Oct. 19, 2013
By Jon Cooper
It’s never too early for a game-changing play to occur and in a 56-0 game chances are it would come pretty early.
Such was the case on Saturday afternoon and it came barely four minutes into the game.
With Syracuse punting on a fourth-and-14 at its own 46, redshirt sophomore Chris Milton got a great jump around left end off the snap, broke in uncontested, closed in on Syracuse punter Riley Dixon, and took off horizontally, arms extended.
“Coach [Dave] Walk[osky] has been telling us all week if you do the right techniques it’s going to be there and that’s what happened,” Milton said. “I just tried to do the right technique and it was there. It’s just things we practice all week during practice, get off, beat your man and trusting that it’s going to be there.”
The next thing heard was the double-thump, the sound of ball meeting foot, then almost immediately making contact with something else solid, usually a hand. It’s the sweetest sound that can be heard on a punt or most horrific, depending upon which side of the play your punter is on.
In this case, it was sweet for Georgia Tech, as that second thump was the sound of the ball making contact with Milton’s hand.
The ball rolled off toward the Syracuse sideline. Georgia Tech wide receiver Corey Dennis surrounded the oddly rolling pigskin, as if trying to corral an actual pig, with nothing but green grass ahead of him but couldn’t pick the ball up cleanly. He could only bat it forward. Syracuse guard Rob Trudo fell on the ball at the Orange 24, but because the ball was recovered behind the line, Tech retained possession.
Four plays later A-Back Synjyn Days took a pitch from quarterback Vad Lee and glided into the left corner of the North end zone from four yards out putting Georgia Tech was up 7-0. They would never be headed.
Even in a game as lopsided as Saturday’s would become, the block by Milton was big. The timing made it especially big, as it swung momentum back Tech’s way, following what could have been a deflating interception at the six-yard line on a pass thrown by wide receiver DeAndre Smelter on a reverse that he tried to force in to Darren Waller
“It was huge,” said Head Coach Paul Johnson. “I’ve coached for a long time and I could count on one hand the games I’ve lost when we block a kick. It’s such a momentum-changer. We got a short field. We didn’t really have to have a long drive. We’d gotten great field position. “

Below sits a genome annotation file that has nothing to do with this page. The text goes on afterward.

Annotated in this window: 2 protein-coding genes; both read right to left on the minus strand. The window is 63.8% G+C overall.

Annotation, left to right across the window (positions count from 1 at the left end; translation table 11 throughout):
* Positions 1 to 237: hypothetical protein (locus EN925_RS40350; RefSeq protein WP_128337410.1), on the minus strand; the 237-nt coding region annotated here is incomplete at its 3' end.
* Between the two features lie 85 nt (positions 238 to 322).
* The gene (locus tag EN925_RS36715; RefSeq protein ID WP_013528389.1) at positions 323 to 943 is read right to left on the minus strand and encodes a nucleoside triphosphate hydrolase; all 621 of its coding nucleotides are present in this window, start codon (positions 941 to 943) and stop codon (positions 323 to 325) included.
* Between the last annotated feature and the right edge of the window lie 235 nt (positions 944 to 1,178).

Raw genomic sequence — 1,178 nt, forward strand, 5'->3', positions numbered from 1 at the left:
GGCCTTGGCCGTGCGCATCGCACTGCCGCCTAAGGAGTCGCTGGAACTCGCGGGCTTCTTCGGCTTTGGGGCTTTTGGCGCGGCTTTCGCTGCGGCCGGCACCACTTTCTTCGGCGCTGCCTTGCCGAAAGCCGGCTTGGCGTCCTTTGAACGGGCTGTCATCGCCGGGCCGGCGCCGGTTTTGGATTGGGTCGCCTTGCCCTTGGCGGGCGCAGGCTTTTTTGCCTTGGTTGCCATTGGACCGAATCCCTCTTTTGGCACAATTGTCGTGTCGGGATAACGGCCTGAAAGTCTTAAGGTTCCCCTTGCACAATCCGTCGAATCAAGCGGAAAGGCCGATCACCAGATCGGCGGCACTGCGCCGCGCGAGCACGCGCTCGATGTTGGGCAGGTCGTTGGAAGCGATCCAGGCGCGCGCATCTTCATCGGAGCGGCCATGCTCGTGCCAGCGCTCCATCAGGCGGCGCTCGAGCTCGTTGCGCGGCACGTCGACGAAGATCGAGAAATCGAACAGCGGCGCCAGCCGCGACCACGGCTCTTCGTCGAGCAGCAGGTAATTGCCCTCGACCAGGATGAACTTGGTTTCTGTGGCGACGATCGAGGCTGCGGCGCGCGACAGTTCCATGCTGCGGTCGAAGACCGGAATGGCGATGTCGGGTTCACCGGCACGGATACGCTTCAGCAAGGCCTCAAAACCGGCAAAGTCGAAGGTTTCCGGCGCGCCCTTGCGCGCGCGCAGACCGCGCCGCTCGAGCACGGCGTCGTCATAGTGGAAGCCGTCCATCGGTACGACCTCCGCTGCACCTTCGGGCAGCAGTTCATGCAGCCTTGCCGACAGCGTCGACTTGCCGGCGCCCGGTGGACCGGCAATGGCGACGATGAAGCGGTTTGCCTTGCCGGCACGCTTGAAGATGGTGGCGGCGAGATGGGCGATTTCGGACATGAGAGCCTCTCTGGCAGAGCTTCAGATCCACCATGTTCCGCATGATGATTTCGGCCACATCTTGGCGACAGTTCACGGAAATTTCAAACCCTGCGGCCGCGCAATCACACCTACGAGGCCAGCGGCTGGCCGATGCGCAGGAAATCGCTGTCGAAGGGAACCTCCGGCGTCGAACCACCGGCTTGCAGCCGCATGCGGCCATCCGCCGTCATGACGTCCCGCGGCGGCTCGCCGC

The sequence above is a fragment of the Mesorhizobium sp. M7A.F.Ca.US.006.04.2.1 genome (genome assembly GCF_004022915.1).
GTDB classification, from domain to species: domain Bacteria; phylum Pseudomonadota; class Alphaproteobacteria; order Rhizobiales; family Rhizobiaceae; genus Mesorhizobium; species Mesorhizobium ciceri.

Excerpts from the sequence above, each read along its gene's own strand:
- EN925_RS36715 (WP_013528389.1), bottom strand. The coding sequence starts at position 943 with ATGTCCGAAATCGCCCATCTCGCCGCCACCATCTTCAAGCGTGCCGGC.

Milton wasn’t thinking about anything more than getting to the kicker.
“I was just hoping that I was going to be free because I heard one of the dudes was saying he was going to block me,” he said. “So I was thinking I might not get it. Then I came back and it was there. I was just trying to make a play for my team. That’s all it was.”
That’s all Milton does, even though he’s been slowed by a tight hamstring — although he wasn’t on that play.
Making big plays, on special teams has become the norm for Milton, even if it’s not for opponents. The block against Syracuse was the first against the Orange in 45 games, dating back to 2009.
It was Tech’s third of the season, the most of any team in the nation. Milton has all of them and thus has blocked more punts than any TEAM in the nation.
“I didn’t know that,” he said modestly and laughed. “I just go out there and help my team win. That’s all. “
His teammates know what Milton can deliver and have come to expect it from him.
“It’s definitely a big threat for the defense and to have that guy on your side is definitely a good feeling,” said linebacker Quayshawn Nealy, who made a spectacular airborne interception, batted down another pass and had a fumble recovery. “He has been doing excellent on special teams and he gives a great effort.”
“We always trust Chris Milton to make a play and he always does on special teams,” said Lee. “We always know that he just has unbelievable speed and unbelievable talent and he just has a knack for special teams.”
In addition to crediting Walkosky, Milton admits he’s often overlooked because of his size.
“Usually when there are a bunch of other guys the back wedge usually goes for the bigger guys before they go for me,” he said, with a laugh. “Guys like Brandon [Watts], he’s always there, too. If I don’t block it he’d probably be the guy to block it because he’s right there and they usually are blocking him and not blocking me.”
Even when he is getting blocked Milton is coming close, as he almost got a second block late in the second quarter.
“That was one I thought I almost had, too, but the dude in the front kind of blocked me,” he said.
Guess not even Milton can’t get `em all, but Milton he’ll keep trying.
“I try to block a kick every time I can,” he said. “Sometimes I get blocked, sometimes I don’t. I just have to be ready for when the play comes that I don’t get blocked. Just be ready to block it.”
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